Drought support, charity re-think needed

Rural Aid situation a symptom of bigger issues around drought support


With each and every farmer in a different situation based on their business, location and skill-set, could it be that the government drought strategy needs to identify where more direct, on-the-ground support is needed longer term?


The problems around drought charities, in particular as more details of the investigation into Rural Aid come to light, demonstrates the need for a different model in this space.

The rise of drought charities also highlights the shortcomings of governments over a period time.

As state and federal governments have tried to withdraw from drought support, and instead focus on encouraging preparedness and self reliance, it has done so in a way that has created a need/opportunity for these charities to step in.

A lot of farmers would agree a shift needs to continue away from the old response of subsidies and hand-outs, but the current attempt lacks planning, funding and understanding. 

Related reading: Rural Aid drought charity focus of investigation

This year tested the equality of drought support, be it who’s eligible, the industries that could (or couldn’t) apply (including small business), or instances where those who had been eligible for Farm Household Allowance support have later had to pay it back despite still being in hardship, as seen in the dairy industry.

And then there’s all the paperwork which has also made it hard for many to access support.

When times get tough, it’s great to see that people in our cities do care and want to provide some help, but they need to be able to do so through an avenue with transparency and accountability.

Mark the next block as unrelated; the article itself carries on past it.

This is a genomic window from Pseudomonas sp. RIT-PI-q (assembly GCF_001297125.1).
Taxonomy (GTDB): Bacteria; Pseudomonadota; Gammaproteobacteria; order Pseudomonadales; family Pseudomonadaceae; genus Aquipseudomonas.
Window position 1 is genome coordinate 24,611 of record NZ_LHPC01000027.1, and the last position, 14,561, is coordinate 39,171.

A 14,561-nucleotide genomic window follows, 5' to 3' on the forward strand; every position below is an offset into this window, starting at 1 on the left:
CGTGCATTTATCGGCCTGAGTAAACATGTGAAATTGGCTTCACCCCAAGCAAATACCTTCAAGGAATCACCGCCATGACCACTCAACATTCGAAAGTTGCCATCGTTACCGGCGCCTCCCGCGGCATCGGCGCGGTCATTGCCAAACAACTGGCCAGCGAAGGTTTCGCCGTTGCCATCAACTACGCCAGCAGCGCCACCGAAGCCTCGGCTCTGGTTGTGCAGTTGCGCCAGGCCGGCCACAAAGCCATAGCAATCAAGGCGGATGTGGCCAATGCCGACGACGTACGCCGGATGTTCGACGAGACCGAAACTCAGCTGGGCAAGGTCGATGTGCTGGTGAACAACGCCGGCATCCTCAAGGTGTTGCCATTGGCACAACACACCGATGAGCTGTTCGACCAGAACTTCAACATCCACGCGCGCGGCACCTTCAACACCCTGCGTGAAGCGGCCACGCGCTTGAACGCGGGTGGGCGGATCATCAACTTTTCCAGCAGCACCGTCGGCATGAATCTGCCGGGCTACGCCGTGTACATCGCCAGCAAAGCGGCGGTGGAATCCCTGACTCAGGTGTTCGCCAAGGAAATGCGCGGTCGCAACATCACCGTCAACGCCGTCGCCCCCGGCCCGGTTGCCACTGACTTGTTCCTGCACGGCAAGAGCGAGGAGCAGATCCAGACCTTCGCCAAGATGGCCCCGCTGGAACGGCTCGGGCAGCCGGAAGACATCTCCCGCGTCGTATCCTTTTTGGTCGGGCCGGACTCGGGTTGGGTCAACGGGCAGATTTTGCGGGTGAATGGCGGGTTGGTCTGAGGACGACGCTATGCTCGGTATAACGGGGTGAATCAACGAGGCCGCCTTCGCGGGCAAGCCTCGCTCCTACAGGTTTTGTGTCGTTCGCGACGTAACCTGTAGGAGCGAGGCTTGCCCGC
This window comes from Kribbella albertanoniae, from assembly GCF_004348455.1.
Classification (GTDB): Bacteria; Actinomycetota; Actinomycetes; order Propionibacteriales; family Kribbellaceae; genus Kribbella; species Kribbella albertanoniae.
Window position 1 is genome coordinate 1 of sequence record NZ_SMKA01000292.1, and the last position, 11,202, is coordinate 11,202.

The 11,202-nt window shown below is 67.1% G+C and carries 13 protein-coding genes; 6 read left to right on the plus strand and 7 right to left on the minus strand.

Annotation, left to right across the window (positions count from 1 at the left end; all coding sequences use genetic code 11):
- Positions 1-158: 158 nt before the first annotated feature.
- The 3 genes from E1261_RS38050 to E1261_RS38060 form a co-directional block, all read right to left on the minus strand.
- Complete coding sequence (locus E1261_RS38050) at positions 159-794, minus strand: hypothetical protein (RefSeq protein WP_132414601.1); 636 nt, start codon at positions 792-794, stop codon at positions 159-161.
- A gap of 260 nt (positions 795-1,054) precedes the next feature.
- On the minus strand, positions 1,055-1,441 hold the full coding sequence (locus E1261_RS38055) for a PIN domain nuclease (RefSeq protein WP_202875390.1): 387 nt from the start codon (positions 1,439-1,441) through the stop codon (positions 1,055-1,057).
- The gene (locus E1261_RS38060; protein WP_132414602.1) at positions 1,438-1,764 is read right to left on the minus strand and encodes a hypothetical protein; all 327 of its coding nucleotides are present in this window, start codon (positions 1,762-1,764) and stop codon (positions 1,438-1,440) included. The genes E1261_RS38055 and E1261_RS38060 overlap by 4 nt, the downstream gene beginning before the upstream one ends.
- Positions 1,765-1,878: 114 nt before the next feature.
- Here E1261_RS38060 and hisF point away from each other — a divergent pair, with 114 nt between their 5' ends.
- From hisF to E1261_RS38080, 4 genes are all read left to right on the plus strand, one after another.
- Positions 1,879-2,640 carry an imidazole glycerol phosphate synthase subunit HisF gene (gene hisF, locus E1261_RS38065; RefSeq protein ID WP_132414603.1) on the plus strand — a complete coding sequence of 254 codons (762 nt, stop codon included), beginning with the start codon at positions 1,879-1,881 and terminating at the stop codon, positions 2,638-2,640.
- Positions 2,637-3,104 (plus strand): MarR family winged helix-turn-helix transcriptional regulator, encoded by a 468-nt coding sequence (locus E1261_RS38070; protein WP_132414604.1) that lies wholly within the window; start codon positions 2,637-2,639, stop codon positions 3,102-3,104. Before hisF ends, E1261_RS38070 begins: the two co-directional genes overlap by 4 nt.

That money also needs to be used in a way that doesn’t distort markets, such as with hay, where producers who are in a position to buy their own fodder don’t find themselves priced out the market.

So we currently have a situation where large amounts of money are going into charities with little transparency, while on the government side, support access is hindered by red tape and the policies have struggled to transition away from subsidies.

There is a need to adopt a more accountable approach, where instead of dollars coming from the public via charities, a more strategic structure exists which also engages more directly with farmers on the ground.

If financial support is needed, as seen this year, it also needs to be more organised and accessible and its use could be a feedback mechanism of where more on-ground (preparedness/training) support is also needed longer term.​

  • Also see “Drought reform: expect Delays” in next week’s edition, as our national writers look at drought policy progress.

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